• Batzli, G. O., and F. A. Pitelka. 1983. Nutritional ecology of microtine rodents: food habits of lemmings near Barrow, Alaska. J. Mamm. 64:648-655.

  • Bowman, J. C., M. Edwards, L. S. Sheppard, and G. J. Forbes. 1999. Record distance for a non-homing movement by a deer mouse, Peromyscus maniculatus. Canadian Field-Naturalist 113:292-293.

  • Brooks, R. J., and E. M. Banks. 1971. Radio-tracking study of lemming home range. Communications in Behavioral Biology 6:1-5.

  • Burt, W. H., and R. P. Grossenheider. 1976. A field guide to the mammals. Third edition. Houghton Mifflin Co., Boston. 289 pp.

  • Castleberry, S., B., T. L. King, P. B. Wood, and W. M. Ford. 2002. Microsatellite DNA analysis of population structure in Allegheny woodrats (Neotoma magister). Journal of Mammalogy 83:1058-1070.

  • Cooley, D., C.D. Eckert, and R.R. Gordon. 2012. Herschel Island?Qikiqtaruk Inventory, Monitoring, and Research Program: Key Findings and Recommendations. Unpublished report. Yukon Parks. Whitehorse, Yukon.

  • Douglass, R. J. 1977. Population dynamics, home ranges, and habitat associations of the yellow-cheeked vole, Microtus xanthognathus, in the Northwest Territories. Canadian Field-Naturalist 91:237-47.

  • Garland, T., Jr. and W. G. Bradley. 1984. Effects of a highway on Mojave Desert rodent populations. American Midland Naturalist 111:47-56.

  • Jarrell, G. H., S. O. MacDonald, and J. A. Cook. 1998. Checklist to the mammals of Alaska. University of Alaska Museum web page. Available at: http://www.uaf.edu/museum/mammal/AK_Mammals/Checklist.html. Accessed 2001-02-28.

  • Jarrell, G. H., and K. Fredga. 1993. How many kinds of lemmings? A taxonomic overview. Pages 45-57 in N. C. Stenseth and R. A. Ims, editors. The biology of lemmings. Linnean Society Symposium Series, No. 15. Academic Press, London. 683 pp.

  • Jike, L., G. O. Batzli, L. L. Geta. 1988. Home ranges of prairie voles as determined by radiotracking and by powdertracking. Journal of Mammalogy 69:183-186.

  • Jones, C., R. S. Hoffman, D. W. Rice, M. D. Engstrom, R. D. Bradley, D. J. Schmidly, C. A. Jones, and R. J. Baker. 1997. Revised checklist of North American mammals north of Mexico, 1997. Occasional Papers, Museum of Texas Tech University 173:1-20.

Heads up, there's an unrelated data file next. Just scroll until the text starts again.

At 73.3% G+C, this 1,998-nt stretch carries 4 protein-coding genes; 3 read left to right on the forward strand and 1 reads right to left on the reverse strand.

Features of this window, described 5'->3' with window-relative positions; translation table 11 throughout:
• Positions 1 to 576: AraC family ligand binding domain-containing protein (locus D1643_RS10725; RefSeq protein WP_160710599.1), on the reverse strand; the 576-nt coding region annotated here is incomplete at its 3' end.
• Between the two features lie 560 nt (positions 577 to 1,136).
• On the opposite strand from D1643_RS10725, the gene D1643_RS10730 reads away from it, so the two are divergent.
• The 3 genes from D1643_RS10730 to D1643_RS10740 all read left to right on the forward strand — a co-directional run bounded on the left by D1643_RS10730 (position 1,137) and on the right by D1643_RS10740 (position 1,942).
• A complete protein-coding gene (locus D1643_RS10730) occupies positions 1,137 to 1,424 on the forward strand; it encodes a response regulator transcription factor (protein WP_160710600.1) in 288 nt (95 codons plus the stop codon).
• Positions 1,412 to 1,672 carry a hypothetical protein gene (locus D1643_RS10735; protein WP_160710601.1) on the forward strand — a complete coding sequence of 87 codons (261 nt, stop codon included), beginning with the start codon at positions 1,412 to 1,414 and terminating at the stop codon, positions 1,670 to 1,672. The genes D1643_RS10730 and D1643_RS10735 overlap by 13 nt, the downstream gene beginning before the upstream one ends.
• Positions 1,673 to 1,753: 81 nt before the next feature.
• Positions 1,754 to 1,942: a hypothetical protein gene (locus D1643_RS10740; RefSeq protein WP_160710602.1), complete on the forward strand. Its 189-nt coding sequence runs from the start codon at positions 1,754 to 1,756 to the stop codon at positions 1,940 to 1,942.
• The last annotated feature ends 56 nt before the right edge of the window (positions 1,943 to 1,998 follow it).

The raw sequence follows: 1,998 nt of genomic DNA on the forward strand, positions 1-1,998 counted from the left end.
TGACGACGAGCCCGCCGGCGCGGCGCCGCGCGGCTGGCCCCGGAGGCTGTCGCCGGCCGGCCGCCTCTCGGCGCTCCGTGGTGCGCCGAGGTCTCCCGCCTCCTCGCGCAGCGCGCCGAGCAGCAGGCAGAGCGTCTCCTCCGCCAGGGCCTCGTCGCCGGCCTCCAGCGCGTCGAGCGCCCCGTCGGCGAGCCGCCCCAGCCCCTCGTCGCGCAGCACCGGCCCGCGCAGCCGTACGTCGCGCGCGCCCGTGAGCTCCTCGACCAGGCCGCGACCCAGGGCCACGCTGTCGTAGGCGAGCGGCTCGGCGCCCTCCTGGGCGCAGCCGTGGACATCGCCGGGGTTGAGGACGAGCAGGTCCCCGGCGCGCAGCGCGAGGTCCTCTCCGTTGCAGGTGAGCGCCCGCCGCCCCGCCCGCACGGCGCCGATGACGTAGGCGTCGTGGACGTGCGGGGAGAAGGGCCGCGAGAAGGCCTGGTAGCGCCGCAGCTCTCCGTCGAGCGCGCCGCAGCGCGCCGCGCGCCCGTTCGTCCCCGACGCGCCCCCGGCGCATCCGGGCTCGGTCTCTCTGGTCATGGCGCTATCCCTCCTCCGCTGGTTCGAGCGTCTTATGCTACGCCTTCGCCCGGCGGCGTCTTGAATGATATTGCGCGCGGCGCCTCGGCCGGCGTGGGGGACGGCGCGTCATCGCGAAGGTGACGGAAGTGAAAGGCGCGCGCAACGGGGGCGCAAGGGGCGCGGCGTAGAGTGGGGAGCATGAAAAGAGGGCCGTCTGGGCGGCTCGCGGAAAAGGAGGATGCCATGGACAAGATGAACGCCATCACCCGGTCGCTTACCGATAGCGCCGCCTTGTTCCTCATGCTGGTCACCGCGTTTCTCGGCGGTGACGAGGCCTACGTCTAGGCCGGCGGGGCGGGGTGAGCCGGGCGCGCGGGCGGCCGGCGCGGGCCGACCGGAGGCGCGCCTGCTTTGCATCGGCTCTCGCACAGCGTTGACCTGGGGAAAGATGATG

• Jones, J. K., Jr., D. C. Carter, H. H. Genoways, R. S. Hoffman, D. W. Rice, and C. Jones. 1986. Revised checklistof North American mammals north of Mexico, 1986. Occas. Papers Mus., Texas Tech Univ., 107:1-22.

  • Jones, J. K., Jr., R. S. Hoffman, D. W. Rice, C. Jones, R. J. Baker, and M. D. Engstrom. 1992a. Revised checklist of North American mammals north of Mexico, 1991. Occasional Papers, The Museum, Texas Tech University, 146:1-23.

  • Krohne, D. T., and G. A. Hoch. 1999. Demography of Peromyscus leucopus populations on habitat patches: the role of dispersal. Canadian Journal of Zoology 77:1247-1253.

  • MacMillen, R. E. 1964. Population ecology, water relations and social behavior of a southern California semidesert rodent fauna. University of California Publications in Zoology 71:1-59.

  • Maier, T. J. 2002. Long-distance movements by female white-footed mice, Peromyscus leucopus, in extensive mixed-wood forest. Canadian Field-Naturalist 116:108-111.

  • Naughton, D. 2012. The natural history of Canadian mammals. University of Toronto Press, Toronto: 784 pp.

  • Oxley, D. J., M. B. Fenton and G. R. Carmody. 1974. The effects of roads on populations of small mammals. Journal of Applied Ecology 11: 51-59.

  • Parks Canada. 2000. Vertebrate Species Database. Ecosystems Branch, 25 Eddy St., Hull, PQ, K1A 0M5.

  • Rausch, R. L., and V. R. Rausch. 1975. Taxonomy and zoogeography of LEMMUS spp. (Rodentia: Arvicolinae), with notes on laboratory-reared lemmings. Z. Sauget. 40:8-34.

  • Rehmeier, R. L., G. A. Kaufman, and D. W. Kaufman. 2004. Long-distance movements of the deer mouse in tallgrass prairie. Journal of Mammalogy 85:562-568.

  • Slough, B.G. 1999. Status recommendation for Yukon mammals and amphibians. IN Hoefs, M. (ed.) Status assessment and proposed "at risk" designations of Yukon's vertebrate species - a technical analysis. Yukon Fish and Wildlife Branch unpubl. report.

  • Smith, M. H. 1965. Dispersal capacity of the dusky-footed wood rat, Neotoma fuscipes. American Midland Naturalist 74:457-463.

  • Storer, T. I., F. C. Evans, and F. G. Palmer. 1944. Some rodent populations in the Sierra Nevada of California. Ecological Monographs 14:166-192.

  • Whitaker, J. O., Jr. 1980. The Audubon Society field guide to North American mammals. Alfred A. Knopf, New York. 745 pp.

  • Wilkins, K. T. 1982. Highways as barriers to rodent dispersal. Southwestern Naturalist 27: 459-460.

  • Wilson, D. E., and D. M. Reeder (editors). 1993. Mammal species of the world: a taxonomic and geographic reference. Second edition. Smithsonian Institution Press, Washington, DC. xviii + 1206 pp. Available online at: http://www.nmnh.si.edu/msw/.

  • Wilson, D. E., and D. M. Reeder (editors). 2005. Mammal species of the world: a taxonomic and geographic reference. Third edition. The Johns Hopkins University Press, Baltimore. Two volumes. 2,142 pp. Available online at: http://vertebrates.si.edu/msw/mswcfapp/msw/index.cfm

  • Wilson, D. E., and S. Ruff. 1999. The Smithsonian book of North American mammals. Smithsonian Institution Press, Washington, D.C. 750 pp.

  • Youngman, P.M. 1975. Mammals of the Yukon Territory. Publications in Zoology, No. 10., National Museums of Canada, Ottawa. 192 pp.